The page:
Related Issue

Posted by Bobbapink on Jun 13, 2002 at 15:35

Re: A question of integrity (mara)

The World Bank, UNICEF, and other aid organizations sponsored the sinking of hundreds upon hundreds of wells in Bangladesh for the purpose of preventing the spread cholera, diarrhea, and other water-borne illnesses. What they didn't know was that the region's geology had very high levels of arsenic, which contaminated the ground water.

Thousands have died as a result of Arsenicosis.

Thousands more shall die.

Reports of the incident generally went along these lines: “Suddenly, the world’s most densely populated nation found itself immersed in an environmental tragedy of mind-boggling proportions.”

And of that there is no doubt. What is also of little doubt is that before the wells were sunk, hundreds of thousands died from the aforementioned water-borne illnesses.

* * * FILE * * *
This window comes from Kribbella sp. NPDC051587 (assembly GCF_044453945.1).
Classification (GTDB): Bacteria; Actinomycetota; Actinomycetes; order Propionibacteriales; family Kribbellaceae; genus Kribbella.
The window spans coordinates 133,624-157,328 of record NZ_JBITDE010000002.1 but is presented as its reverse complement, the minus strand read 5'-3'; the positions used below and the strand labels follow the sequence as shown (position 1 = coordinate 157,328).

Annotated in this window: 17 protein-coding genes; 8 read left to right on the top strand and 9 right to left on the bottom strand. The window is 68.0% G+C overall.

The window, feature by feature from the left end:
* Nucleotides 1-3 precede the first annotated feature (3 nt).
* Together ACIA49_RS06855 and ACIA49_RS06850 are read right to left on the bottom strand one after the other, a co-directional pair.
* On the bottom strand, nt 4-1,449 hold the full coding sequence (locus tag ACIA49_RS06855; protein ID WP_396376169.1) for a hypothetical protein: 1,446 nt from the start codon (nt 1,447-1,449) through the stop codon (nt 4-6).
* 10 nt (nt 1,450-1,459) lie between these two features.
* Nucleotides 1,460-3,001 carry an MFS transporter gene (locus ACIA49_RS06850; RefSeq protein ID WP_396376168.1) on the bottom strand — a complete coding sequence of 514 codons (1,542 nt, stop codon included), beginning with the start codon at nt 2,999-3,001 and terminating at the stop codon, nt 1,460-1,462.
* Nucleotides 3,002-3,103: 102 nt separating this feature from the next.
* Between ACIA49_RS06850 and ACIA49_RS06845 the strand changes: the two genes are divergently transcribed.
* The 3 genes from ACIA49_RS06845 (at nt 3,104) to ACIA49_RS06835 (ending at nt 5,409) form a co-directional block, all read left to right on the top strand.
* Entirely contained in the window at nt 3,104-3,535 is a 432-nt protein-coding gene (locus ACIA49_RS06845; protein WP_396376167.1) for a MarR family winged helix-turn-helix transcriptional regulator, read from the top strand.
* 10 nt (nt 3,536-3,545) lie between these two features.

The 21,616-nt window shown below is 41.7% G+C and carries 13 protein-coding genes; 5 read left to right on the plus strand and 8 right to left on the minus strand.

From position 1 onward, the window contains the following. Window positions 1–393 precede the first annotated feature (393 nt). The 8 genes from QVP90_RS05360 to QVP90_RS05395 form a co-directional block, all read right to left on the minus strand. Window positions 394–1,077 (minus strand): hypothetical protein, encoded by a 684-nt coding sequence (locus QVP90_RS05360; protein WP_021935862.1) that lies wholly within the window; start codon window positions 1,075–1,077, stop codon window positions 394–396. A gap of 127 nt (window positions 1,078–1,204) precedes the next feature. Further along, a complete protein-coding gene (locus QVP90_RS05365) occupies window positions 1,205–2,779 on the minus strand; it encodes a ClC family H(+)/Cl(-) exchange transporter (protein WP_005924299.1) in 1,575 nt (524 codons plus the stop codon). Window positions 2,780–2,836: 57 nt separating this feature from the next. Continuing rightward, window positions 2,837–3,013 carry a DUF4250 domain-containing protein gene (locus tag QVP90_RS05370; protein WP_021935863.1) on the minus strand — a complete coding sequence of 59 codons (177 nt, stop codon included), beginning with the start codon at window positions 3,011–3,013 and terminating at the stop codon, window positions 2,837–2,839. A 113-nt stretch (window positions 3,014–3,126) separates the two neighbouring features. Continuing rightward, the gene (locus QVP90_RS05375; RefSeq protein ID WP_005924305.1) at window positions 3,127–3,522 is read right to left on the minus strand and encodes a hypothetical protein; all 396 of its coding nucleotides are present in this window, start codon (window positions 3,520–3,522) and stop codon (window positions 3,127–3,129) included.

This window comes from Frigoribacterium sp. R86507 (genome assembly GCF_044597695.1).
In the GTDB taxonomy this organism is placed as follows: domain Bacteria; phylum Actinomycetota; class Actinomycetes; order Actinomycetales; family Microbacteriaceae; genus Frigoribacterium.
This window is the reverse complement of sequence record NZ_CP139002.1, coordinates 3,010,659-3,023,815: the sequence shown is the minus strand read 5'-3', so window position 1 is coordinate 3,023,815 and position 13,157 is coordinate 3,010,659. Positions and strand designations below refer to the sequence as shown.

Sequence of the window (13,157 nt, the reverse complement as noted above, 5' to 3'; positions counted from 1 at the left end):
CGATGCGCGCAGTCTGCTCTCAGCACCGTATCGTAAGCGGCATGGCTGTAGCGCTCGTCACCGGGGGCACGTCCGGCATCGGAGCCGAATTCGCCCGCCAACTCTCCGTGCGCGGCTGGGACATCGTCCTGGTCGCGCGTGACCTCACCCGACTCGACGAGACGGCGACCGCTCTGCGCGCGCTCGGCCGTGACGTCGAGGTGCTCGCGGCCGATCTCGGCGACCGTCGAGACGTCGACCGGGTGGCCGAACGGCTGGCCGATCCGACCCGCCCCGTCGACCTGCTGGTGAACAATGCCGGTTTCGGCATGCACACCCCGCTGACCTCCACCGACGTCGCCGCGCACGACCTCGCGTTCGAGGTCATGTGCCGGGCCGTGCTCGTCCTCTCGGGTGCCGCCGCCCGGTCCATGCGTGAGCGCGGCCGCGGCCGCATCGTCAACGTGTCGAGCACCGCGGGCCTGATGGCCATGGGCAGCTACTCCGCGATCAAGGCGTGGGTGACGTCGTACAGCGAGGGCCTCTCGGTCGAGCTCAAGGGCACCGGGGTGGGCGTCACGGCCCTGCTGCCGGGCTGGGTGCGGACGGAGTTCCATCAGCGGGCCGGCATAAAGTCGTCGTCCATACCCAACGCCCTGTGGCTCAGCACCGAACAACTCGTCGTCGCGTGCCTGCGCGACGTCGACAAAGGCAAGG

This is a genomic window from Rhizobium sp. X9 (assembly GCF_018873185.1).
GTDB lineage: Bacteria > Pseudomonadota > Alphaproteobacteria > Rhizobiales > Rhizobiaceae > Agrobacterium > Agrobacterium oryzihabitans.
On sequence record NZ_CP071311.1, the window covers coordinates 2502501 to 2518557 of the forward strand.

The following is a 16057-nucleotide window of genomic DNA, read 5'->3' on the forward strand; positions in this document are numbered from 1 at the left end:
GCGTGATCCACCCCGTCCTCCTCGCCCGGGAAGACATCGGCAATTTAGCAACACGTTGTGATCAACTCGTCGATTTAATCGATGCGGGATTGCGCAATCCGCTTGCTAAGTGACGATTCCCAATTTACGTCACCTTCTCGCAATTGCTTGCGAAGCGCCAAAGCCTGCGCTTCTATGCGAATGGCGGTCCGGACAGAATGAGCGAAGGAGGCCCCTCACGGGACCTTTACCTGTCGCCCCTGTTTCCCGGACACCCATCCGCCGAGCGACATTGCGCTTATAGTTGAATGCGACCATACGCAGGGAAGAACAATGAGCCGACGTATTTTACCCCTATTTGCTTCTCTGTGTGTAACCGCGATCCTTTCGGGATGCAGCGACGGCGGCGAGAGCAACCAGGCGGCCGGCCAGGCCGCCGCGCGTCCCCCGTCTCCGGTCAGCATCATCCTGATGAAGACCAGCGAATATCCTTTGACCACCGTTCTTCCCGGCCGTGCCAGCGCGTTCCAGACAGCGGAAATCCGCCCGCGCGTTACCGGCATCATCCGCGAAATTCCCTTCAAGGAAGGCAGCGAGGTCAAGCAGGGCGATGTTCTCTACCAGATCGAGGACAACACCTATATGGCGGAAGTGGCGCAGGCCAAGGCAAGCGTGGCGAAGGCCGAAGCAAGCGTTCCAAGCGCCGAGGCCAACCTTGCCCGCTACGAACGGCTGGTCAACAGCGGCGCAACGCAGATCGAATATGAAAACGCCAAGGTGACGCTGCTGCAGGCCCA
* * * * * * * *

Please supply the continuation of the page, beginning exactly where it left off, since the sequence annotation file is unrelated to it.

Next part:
Should these aid organizations be held liable for damages resulting from the contaminated wells even though they reduced the overall death toll by an estimated ninety percent?

Now, back to your issue. While the milk may have damaged many, how many were saved that would have otherwise died had the milk not been sent?

In both cases I think the Good Samaritan principle applies – so long as there is not intentional malice or gross negligence, that is. For gross negligence, and perhaps malice as well, Just Click Here.

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